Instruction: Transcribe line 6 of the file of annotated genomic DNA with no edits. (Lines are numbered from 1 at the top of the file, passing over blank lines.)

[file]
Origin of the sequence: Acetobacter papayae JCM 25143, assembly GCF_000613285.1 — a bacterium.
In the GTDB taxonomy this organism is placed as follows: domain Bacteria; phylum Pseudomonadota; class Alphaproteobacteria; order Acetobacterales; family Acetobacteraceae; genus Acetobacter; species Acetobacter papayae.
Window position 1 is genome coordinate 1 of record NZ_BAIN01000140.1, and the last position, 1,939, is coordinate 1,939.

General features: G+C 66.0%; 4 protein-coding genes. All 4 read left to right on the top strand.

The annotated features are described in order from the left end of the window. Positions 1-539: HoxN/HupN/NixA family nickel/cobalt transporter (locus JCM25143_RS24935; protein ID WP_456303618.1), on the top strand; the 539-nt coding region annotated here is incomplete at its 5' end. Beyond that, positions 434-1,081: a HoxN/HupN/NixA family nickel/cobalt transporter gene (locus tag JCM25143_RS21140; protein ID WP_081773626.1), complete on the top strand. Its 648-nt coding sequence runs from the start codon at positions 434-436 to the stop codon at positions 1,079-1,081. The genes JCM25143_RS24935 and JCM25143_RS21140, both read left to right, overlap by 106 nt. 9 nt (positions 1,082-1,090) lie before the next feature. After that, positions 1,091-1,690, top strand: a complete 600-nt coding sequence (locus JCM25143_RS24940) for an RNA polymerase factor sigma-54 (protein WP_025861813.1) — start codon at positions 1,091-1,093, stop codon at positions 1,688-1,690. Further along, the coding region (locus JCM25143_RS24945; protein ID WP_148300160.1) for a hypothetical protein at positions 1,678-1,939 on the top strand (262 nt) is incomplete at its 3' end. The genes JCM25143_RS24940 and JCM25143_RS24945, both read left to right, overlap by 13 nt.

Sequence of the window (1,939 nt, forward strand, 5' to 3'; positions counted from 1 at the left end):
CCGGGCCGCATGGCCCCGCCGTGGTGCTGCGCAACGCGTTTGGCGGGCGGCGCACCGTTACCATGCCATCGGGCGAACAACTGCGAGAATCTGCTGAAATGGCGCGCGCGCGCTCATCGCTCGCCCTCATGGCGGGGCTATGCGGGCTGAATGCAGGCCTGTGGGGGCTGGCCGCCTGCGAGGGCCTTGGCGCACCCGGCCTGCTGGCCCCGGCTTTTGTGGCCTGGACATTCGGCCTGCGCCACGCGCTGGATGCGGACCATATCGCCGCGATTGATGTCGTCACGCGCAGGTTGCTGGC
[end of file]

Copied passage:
Sequence of the window (1,939 nt, forward strand, 5' to 3'; positions counted from 1 at the left end):